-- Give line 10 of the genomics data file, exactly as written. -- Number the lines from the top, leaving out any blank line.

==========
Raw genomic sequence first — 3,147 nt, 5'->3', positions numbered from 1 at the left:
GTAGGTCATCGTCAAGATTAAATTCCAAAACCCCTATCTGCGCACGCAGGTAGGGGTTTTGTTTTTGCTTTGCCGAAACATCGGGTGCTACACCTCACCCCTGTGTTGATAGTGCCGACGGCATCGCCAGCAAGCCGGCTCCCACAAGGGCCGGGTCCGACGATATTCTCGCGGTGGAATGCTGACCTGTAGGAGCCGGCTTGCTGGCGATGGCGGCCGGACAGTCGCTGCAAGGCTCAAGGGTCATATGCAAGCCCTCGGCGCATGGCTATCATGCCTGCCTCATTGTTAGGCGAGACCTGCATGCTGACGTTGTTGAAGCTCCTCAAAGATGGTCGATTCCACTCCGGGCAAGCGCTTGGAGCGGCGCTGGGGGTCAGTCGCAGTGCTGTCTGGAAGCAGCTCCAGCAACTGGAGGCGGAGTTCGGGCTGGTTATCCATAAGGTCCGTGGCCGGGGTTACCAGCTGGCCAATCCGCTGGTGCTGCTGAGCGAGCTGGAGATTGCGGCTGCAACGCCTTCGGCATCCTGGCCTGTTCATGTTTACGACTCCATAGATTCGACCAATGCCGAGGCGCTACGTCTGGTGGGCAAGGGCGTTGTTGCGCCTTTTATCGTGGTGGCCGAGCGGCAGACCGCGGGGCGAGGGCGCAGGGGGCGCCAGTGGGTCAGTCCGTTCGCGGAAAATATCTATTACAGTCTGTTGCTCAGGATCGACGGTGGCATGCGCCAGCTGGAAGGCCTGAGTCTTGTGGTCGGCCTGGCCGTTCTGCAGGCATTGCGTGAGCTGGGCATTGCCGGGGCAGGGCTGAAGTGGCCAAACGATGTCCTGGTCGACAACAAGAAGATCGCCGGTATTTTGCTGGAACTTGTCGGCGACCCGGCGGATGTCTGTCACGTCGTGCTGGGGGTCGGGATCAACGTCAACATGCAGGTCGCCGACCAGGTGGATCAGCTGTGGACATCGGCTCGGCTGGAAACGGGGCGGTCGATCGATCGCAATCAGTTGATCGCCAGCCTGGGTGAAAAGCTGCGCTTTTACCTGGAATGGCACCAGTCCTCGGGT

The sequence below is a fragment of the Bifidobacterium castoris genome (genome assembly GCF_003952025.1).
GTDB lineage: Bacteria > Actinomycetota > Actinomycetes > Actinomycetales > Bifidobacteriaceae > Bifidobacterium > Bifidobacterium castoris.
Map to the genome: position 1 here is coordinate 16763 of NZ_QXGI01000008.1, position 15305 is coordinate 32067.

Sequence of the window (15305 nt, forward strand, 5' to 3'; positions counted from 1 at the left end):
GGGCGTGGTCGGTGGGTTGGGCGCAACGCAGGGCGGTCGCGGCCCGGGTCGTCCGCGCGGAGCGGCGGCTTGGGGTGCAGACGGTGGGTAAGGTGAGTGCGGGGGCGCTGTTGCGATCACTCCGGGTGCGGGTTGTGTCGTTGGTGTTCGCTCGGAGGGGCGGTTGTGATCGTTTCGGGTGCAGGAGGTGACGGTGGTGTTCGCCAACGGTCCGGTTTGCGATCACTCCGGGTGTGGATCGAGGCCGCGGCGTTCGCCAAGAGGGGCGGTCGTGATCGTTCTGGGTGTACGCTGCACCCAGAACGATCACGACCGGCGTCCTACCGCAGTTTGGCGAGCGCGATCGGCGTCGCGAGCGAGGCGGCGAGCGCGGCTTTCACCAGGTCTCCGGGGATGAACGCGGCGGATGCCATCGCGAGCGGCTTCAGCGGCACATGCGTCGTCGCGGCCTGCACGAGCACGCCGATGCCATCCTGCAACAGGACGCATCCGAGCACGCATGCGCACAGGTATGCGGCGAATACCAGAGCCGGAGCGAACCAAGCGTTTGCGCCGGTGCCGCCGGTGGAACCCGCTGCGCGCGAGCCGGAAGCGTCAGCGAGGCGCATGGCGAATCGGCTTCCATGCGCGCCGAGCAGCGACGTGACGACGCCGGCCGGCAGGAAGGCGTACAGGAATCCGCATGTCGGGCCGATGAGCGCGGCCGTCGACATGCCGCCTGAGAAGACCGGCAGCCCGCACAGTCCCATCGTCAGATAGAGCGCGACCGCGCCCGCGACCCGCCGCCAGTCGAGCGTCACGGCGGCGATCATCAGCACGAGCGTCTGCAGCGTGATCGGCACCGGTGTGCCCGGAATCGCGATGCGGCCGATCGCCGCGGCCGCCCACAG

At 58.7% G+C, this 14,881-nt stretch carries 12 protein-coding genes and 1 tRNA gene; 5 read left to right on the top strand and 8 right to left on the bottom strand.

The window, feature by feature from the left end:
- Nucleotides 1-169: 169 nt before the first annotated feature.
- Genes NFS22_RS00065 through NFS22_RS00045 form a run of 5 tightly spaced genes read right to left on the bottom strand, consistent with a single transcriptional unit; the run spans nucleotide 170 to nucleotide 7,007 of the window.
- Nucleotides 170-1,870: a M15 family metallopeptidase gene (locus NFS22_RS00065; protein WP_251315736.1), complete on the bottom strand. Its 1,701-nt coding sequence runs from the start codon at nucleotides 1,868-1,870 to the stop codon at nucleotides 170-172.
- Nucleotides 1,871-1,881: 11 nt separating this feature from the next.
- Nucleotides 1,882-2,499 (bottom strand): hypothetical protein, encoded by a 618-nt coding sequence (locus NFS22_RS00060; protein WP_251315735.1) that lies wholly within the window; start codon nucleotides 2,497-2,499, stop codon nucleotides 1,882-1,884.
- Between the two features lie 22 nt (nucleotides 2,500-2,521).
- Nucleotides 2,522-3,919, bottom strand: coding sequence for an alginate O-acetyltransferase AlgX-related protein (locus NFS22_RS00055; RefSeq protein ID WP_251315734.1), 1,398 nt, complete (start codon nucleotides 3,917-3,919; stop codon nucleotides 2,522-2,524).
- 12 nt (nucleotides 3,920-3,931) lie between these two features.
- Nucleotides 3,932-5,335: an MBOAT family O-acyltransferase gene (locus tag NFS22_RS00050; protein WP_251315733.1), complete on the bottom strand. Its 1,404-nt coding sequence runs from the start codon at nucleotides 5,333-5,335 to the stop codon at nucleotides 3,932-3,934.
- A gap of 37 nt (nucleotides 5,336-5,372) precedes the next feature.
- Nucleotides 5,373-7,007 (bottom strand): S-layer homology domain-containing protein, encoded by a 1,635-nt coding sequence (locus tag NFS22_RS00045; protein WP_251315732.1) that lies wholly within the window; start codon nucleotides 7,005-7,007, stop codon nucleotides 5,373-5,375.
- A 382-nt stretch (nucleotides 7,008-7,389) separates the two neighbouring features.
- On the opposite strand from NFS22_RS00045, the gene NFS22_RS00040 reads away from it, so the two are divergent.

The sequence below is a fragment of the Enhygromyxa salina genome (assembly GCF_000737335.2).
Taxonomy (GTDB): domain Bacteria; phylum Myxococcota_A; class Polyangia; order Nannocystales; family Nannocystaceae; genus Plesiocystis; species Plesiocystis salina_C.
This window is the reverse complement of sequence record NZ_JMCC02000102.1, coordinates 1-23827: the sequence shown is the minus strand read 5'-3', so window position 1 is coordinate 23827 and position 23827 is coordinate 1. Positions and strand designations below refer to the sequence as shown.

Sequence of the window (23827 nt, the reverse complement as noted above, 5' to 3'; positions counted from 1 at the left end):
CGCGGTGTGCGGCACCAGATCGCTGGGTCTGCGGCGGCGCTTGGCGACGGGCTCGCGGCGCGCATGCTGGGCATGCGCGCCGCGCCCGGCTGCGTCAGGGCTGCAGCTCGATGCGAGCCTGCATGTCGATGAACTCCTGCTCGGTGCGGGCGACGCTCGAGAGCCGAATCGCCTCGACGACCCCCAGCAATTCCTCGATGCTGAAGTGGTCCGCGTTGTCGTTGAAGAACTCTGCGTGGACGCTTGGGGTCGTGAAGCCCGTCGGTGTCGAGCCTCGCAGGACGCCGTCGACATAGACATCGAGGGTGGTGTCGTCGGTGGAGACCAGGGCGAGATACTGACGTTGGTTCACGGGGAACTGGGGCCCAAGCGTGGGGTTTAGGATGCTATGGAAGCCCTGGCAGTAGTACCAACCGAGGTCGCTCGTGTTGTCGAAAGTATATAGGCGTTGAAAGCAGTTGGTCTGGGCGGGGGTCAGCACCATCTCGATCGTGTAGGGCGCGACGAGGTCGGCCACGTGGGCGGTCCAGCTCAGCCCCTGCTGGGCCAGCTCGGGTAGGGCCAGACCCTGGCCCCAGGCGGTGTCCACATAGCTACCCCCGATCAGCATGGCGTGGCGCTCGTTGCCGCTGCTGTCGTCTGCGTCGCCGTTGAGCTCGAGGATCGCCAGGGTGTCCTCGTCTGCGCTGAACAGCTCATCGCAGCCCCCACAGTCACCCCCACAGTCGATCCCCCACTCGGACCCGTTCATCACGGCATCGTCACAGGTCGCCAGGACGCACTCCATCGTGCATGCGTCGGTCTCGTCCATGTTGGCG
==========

- Nucleotides 1-169: 169 nt before the first annotated feature.